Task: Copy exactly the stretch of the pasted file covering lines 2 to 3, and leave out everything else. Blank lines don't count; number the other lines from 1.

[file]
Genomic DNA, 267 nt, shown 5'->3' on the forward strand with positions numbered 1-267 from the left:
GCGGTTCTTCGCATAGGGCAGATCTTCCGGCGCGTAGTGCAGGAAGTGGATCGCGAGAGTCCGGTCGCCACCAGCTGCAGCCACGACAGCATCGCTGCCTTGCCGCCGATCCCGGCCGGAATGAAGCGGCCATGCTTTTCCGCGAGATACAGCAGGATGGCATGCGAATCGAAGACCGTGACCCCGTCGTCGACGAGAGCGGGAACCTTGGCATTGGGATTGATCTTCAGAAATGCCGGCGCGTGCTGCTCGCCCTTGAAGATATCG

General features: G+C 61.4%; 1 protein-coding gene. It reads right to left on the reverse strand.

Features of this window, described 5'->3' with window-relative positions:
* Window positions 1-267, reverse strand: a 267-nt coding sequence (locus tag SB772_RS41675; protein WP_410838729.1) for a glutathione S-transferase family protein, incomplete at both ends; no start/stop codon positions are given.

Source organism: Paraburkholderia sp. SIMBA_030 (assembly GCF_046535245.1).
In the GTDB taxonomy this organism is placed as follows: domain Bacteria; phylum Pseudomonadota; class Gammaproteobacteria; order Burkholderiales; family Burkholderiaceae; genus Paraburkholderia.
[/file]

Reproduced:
GCGGTTCTTCGCATAGGGCAGATCTTCCGGCGCGTAGTGCAGGAAGTGGATCGCGAGAGTCCGGTCGCCACCAGCTGCAGCCACGACAGCATCGCTGCCTTGCCGCCGATCCCGGCCGGAATGAAGCGGCCATGCTTTTCCGCGAGATACAGCAGGATGGCATGCGAATCGAAGACCGTGACCCCGTCGTCGACGAGAGCGGGAACCTTGGCATTGGGATTGATCTTCAGAAATGCCGGCGCGTGCTGCTCGCCCTTGAAGATATCG

General features: G+C 61.4%; 1 protein-coding gene. It reads right to left on the reverse strand.